The Lipscomb community will be required to wear a mask in indoor spaces beginning Friday. The announcement was made to students and faculty in an email Wednesday afternoon; it follows a recent surge in local Delta variant cases. “As we are preparing for a strong start to the year, the COVID-19 Delta variant continues to spread and has proven to be markedly more transmissible than earlier strains of the virus,” said the university in its notification of the mandate. “Because of the increasing presence of the Delta variant, we have implemented a few policies and procedures to help mitigate the spread of the virus in an effort to start the semester strong. These are similar to the policies at peer institutions such as the University of Tennessee-Knoxville, Middle Tennessee State University and Belmont University.” The Lipscomb mask mandate currently expires Sept. 3 and applies to all students, faculty, staff and guests in university buildings (regardless of vaccination status). The university is also pushing vaccines, adding in the email that “approximately 99% of those in our nation who are having serious adverse effects or are dying as a result of the virus are unvaccinated.” Lumination will continue to keep you updated on this developing story...
Delta variant looms over approaching fall semester, 55% of Lipscomb community reports receiving COVID vaccine

Delta variant looms over approaching fall semester, 55% of Lipscomb community reports receiving COVID vaccine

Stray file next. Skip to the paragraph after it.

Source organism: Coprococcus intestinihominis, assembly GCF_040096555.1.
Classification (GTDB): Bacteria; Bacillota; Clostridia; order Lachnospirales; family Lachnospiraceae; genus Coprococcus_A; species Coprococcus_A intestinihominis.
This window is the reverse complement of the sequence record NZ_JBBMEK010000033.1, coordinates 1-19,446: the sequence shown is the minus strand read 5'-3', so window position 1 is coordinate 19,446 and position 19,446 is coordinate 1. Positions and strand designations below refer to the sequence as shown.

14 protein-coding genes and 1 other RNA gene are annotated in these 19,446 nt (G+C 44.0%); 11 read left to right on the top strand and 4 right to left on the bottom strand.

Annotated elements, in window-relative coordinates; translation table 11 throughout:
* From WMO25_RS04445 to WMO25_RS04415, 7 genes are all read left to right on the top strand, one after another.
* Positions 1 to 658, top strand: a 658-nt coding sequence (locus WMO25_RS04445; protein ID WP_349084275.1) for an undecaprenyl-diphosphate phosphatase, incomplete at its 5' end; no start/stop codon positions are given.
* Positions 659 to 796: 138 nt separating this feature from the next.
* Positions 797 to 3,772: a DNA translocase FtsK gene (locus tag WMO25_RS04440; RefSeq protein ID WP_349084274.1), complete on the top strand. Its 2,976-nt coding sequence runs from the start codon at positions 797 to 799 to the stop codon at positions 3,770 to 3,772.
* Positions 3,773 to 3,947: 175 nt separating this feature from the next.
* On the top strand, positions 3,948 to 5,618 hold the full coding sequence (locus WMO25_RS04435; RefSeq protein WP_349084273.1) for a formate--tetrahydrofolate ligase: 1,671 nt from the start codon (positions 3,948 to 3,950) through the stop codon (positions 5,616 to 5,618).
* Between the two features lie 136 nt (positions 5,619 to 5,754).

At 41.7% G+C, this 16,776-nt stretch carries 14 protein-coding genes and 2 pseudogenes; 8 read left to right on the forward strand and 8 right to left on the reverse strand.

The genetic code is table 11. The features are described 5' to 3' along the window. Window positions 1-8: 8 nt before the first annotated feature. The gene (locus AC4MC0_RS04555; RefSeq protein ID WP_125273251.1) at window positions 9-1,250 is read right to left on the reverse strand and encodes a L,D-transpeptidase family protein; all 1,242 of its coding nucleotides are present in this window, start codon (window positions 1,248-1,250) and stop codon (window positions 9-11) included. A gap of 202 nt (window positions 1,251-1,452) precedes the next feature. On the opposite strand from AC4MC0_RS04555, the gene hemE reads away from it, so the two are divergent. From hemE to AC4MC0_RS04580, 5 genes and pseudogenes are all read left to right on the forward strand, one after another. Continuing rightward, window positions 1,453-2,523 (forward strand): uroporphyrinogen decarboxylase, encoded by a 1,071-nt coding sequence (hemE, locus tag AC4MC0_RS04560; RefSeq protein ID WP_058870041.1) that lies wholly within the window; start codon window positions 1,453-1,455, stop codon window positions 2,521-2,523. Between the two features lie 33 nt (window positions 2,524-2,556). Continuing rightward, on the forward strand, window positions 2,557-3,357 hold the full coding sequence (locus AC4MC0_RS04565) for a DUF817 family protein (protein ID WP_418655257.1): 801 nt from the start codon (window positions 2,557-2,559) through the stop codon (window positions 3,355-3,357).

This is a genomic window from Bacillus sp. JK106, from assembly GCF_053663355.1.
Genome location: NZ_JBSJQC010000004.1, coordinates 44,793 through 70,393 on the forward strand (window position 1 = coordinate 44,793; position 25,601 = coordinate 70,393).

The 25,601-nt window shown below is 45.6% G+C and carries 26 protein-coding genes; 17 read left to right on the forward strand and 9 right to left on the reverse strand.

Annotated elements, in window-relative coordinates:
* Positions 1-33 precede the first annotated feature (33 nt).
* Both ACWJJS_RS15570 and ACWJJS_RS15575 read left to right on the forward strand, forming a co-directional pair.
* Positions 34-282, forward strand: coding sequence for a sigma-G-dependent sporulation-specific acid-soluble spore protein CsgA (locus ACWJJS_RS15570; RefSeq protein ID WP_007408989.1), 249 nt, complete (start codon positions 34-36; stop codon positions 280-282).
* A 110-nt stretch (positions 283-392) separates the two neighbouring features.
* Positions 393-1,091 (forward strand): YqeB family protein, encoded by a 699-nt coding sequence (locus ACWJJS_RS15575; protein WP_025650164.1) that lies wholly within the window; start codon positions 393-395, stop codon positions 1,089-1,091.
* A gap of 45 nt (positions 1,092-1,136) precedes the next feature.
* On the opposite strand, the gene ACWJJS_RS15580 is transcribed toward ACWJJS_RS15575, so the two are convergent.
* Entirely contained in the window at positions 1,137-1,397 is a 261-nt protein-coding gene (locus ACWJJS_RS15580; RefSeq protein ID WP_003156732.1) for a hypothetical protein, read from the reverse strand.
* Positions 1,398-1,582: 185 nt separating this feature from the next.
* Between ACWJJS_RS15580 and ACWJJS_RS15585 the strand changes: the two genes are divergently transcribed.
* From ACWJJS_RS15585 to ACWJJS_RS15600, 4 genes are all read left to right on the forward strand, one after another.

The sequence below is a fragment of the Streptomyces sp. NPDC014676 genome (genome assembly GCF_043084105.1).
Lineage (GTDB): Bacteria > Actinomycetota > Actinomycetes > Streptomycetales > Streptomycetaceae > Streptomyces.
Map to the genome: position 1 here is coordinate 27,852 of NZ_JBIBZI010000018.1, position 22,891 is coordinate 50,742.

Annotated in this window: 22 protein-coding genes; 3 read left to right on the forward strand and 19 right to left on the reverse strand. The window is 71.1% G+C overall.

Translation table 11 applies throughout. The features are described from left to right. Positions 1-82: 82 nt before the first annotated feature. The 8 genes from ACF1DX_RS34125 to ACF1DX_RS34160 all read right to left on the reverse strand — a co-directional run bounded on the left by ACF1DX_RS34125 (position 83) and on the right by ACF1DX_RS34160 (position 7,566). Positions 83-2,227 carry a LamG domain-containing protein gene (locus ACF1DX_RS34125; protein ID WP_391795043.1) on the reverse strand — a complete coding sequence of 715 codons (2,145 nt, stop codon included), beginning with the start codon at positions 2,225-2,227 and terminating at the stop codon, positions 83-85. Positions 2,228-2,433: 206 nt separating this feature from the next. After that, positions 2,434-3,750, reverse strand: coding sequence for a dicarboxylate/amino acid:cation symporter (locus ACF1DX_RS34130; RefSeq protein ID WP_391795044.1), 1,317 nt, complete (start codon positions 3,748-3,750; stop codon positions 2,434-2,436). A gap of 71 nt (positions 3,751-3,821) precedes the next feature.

As summer’s end steadily approaches, low vaccination rates and the rising transmission of the COVID Delta variant are sparking concerns for colleges across the country. “We’re monitoring cases on and off campus that affect our community right now. The Delta variant seems to be a much more aggressive type of the virus,” said Kevin Eidson, Lipscomb’s Director of Health and Wellness. “We want as many people to be vaccinated as possible… getting the vaccine allows you to have some more freedoms that you really don’t have without the protection of the vaccine.” In a video sent out to faculty and staff, Susan Galbreath, Lipscomb’s Senior Vice President for Strategy shared the results of a campus survey revealing 55 percent of Lipscomb’s total population is vaccinated. Full-time employees are at a 74 percent vaccination rate. While higher than Tennessee’s vaccination rates, Lipscomb still falls behind reaching herd immunity. According to Yale Medicine, COVID variants could indicate 80 percent of a population would need to be vaccinated in order to reach herd immunity. The CDC updated its recommendations on July 27 to encourage indoor mask use for vaccinated individuals in COVID “hot spots”. Earlier this summer, the center had rolled back all restrictive recommendations for vaccinated people (except during travel). Davidson County falls under the CDC’s rating of “high” for transmission levels. In response to the new CDC recommendation, Lipscomb says it will “continue to monitor local, state and federal guidance as we get nearer to the beginning of the semester.” Current policy dictates unvaccinated students are encouraged to practice mask-wearing and could be placed in quarantine if exposed to COVID....